—Javier Marias, Your Face Tomorrow
You might think you're all out of good ideas. Just think harder!
“There is no greater agony than bearing an untold story inside you.”
―Maya Angelou, I Know Why the Caged Bird Sings
So set it free!
“Why do so many poets settle for so little? I don’t understand why they’re not greedy for what’s inside them. The heart has the ability to experience so much — and we don’t have much time.”
—Jack Gilbert, interview with The Paris Review, "The Art of Poetry No. 91"
“I am enough of the artist to draw freely upon my imagination. Imagination is more important than knowledge. Knowledge is limited. Imagination encircles the world.”
—Albert Einstein, interview with The Saturday Evening Post, 1929
Can't argue with Einstein!
“And you keep writing — all it takes is — it, grit and motherwit — and a good strong tendency towards lying...”
—Ralph Ellison, Letter to Albert Murray, January 24th, 1950
“Imagination draws on memory. Memory and imagination combined can stage a Servants’ Ball or even write a book if that’s what they want to do.”
—Thornton Wilder, Theophilus North
“Get thee to the novel! — the novel, that word-woven submarine, piloted by intimation and intuition, that will dive you to the deeps of the heart’s maelstrom.”
—Cynthia Ozick, The Din in the Head
And, of course, you could always try just reading for a little inspiration. Those book things are really good I hear.
“You write out of — well, I wouldn’t call it indignation, but a kind of irritability that these people on top should be so contented, so absolutely unaware of these other people, and so sure that their values are the right ones. I mean, there’s a certain satisfaction in recording the people underneath, whose values are as sound as theirs, and a lot funnier, and a lot truer in a way… There’s a certain overall satisfaction in kind of scooping up a shovelful of these people and dumping them in somebody’s parlor.”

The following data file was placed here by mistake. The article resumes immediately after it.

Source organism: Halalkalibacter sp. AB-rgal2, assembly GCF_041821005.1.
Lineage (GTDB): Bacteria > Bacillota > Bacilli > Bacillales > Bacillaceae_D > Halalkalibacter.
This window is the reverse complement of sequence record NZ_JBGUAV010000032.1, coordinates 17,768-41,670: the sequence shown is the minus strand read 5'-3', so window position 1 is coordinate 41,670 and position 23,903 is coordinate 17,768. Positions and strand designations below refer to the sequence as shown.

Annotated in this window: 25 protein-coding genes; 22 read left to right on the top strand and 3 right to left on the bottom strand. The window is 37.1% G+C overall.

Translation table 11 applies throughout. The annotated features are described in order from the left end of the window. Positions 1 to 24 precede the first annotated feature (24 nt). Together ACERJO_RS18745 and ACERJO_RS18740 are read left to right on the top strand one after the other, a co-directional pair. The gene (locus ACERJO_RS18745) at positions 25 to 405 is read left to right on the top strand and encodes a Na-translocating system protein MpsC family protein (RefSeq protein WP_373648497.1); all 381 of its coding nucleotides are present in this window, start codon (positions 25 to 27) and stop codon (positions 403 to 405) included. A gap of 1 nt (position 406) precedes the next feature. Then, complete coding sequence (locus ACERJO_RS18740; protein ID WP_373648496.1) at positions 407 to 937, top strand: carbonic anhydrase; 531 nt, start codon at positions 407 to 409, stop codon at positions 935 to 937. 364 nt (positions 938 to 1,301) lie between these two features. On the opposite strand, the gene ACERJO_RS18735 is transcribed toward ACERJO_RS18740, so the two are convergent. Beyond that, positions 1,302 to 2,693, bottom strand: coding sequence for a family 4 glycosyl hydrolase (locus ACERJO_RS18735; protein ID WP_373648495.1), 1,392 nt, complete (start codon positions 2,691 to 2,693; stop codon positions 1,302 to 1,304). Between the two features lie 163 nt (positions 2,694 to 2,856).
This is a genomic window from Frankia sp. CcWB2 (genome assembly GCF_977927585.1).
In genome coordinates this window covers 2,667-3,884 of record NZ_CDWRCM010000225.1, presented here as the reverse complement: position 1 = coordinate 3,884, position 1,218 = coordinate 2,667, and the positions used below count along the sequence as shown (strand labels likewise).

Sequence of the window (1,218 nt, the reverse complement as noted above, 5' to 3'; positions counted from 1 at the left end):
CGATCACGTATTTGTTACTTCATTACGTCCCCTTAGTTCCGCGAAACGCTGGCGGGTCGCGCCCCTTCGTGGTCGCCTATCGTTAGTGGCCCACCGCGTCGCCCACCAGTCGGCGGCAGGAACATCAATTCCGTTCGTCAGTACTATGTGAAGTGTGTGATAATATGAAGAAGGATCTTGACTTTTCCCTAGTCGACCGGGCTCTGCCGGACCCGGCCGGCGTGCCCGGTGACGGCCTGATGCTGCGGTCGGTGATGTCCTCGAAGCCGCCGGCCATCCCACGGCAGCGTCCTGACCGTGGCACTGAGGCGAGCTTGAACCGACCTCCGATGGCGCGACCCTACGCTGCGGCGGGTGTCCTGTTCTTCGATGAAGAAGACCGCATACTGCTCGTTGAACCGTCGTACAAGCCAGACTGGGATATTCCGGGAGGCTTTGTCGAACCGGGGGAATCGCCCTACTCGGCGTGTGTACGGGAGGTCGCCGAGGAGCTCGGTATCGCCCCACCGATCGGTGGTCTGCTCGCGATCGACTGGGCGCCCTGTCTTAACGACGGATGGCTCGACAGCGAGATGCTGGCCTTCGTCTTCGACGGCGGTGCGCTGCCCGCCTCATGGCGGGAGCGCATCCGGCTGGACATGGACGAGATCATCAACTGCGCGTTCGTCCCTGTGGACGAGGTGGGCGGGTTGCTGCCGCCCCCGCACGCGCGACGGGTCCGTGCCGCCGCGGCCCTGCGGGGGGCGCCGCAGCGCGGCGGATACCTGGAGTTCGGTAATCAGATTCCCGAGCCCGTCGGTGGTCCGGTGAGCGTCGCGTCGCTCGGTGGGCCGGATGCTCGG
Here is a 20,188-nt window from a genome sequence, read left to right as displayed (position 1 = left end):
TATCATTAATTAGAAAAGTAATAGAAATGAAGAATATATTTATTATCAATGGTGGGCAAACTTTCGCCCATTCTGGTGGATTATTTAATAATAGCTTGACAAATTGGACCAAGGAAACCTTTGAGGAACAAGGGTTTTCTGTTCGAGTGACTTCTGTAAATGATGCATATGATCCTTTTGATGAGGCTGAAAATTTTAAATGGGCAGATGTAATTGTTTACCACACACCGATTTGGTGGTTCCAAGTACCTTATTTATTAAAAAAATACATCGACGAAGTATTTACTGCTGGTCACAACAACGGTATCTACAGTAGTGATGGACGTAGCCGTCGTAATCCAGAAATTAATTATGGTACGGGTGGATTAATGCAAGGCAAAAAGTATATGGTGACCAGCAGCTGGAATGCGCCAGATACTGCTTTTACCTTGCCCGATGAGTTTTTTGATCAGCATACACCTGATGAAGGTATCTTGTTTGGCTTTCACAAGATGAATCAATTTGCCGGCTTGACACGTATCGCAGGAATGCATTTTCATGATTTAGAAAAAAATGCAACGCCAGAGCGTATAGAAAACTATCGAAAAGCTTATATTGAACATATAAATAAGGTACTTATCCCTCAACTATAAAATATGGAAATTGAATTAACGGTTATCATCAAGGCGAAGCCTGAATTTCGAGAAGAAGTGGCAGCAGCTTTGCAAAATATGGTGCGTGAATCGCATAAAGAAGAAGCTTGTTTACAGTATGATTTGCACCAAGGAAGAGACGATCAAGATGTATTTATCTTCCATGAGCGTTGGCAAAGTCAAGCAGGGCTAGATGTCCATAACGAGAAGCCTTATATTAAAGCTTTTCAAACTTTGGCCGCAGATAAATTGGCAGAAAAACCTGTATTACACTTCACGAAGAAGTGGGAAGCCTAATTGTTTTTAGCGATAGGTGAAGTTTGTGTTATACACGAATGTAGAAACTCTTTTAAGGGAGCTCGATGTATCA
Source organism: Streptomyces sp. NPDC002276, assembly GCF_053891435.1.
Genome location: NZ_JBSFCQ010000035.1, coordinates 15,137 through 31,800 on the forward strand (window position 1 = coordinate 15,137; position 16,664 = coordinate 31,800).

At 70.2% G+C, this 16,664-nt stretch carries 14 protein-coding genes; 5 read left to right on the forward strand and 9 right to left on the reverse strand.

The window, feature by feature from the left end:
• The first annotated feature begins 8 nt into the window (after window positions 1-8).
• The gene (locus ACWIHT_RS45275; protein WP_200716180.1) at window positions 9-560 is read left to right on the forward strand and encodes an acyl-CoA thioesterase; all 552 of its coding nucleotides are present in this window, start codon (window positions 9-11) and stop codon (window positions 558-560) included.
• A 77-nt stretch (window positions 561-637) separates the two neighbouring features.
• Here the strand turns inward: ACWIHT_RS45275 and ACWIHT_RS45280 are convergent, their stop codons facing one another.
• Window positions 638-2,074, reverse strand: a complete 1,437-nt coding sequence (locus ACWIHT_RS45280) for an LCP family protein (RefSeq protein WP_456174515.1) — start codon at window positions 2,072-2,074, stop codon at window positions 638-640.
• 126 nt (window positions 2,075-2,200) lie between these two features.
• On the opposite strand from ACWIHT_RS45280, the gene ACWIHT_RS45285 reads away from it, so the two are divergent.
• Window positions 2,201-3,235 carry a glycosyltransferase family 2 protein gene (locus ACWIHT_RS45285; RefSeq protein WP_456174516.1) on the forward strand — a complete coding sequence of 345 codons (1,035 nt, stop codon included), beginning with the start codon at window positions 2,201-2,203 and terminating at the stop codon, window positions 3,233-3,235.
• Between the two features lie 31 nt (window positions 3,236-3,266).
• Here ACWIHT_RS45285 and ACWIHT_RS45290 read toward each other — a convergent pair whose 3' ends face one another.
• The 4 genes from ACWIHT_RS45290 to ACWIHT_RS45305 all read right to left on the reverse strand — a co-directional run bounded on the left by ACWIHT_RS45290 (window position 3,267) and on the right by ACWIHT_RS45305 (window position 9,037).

—Nelson Algren, The Paris Review interview, "The Art of Fiction No. 11"
Nelson Algren made his career by writing for and about the underprivileged in the U.S., those whose lives tended to be neglected not just by the government and society, but by literature as well. For him, a little irritability at this situation went a long way on the page.
“The point is that if you don’t love it, then it doesn’t matter. No matter how naturally gifted you are, it’s your passion that’s going to make you better and maybe touch some people. There is no genius — there is only love.”
—Danger Mouse (aka Brian Burton), Interview Magazine
So, none of that "I'm just not good at it" nonsense. If you love it, then do it!
“For it would seem — her case proved it — that we write, not with the fingers, but with the whole person. The nerve which controls the pen winds itself about every fibre of our being, threads the heart, pierces the liver.”
―Virginia Woolf, Orlando
You can't just move your pen around on the paper and think it'll make something. You've got to throw your whole self into the thing, and you just might get something pretty out of it.
And if all else fails, sometimes simplicity is the best answer:
“Make good art.”
—Neil Gaiman, Make Good Art